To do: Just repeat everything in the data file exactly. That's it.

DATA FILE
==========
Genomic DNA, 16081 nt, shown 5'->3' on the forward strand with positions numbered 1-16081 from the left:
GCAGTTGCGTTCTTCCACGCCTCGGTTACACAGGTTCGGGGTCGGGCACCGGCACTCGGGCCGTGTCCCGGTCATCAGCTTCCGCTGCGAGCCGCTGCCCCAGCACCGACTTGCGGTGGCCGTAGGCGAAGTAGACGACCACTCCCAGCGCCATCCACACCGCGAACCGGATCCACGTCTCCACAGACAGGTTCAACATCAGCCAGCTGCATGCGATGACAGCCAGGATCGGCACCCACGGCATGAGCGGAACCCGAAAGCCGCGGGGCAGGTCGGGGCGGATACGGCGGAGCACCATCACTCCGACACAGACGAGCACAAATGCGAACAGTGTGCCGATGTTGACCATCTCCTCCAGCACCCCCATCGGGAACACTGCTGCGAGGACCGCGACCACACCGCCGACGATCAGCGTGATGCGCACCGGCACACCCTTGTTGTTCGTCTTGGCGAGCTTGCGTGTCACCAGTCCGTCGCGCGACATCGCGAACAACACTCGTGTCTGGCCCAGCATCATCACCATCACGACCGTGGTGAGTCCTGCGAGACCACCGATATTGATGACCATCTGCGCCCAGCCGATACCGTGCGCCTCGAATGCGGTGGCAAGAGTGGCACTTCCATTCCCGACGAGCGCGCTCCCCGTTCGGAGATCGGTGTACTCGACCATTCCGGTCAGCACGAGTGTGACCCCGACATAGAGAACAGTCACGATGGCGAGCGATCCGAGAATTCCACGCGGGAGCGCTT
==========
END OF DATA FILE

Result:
Genomic DNA, 16081 nt, shown 5'->3' on the forward strand with positions numbered 1-16081 from the left:
GCAGTTGCGTTCTTCCACGCCTCGGTTACACAGGTTCGGGGTCGGGCACCGGCACTCGGGCCGTGTCCCGGTCATCAGCTTCCGCTGCGAGCCGCTGCCCCAGCACCGACTTGCGGTGGCCGTAGGCGAAGTAGACGACCACTCCCAGCGCCATCCACACCGCGAACCGGATCCACGTCTCCACAGACAGGTTCAACATCAGCCAGCTGCATGCGATGACAGCCAGGATCGGCACCCACGGCATGAGCGGAACCCGAAAGCCGCGGGGCAGGTCGGGGCGGATACGGCGGAGCACCATCACTCCGACACAGACGAGCACAAATGCGAACAGTGTGCCGATGTTGACCATCTCCTCCAGCACCCCCATCGGGAACACTGCTGCGAGGACCGCGACCACACCGCCGACGATCAGCGTGATGCGCACCGGCACACCCTTGTTGTTCGTCTTGGCGAGCTTGCGTGTCACCAGTCCGTCGCGCGACATCGCGAACAACACTCGTGTCTGGCCCAGCATCATCACCATCACGACCGTGGTGAGTCCTGCGAGACCACCGATATTGATGACCATCTGCGCCCAGCCGATACCGTGCGCCTCGAATGCGGTGGCAAGAGTGGCACTTCCATTCCCGACGAGCGCGCTCCCCGTTCGGAGATCGGTGTACTCGACCATTCCGGTCAGCACGAGTGTGACCCCGACATAGAGAACAGTCACGATGGCGAGCGATCCGAGAATTCCACGCGGGAGCGCTT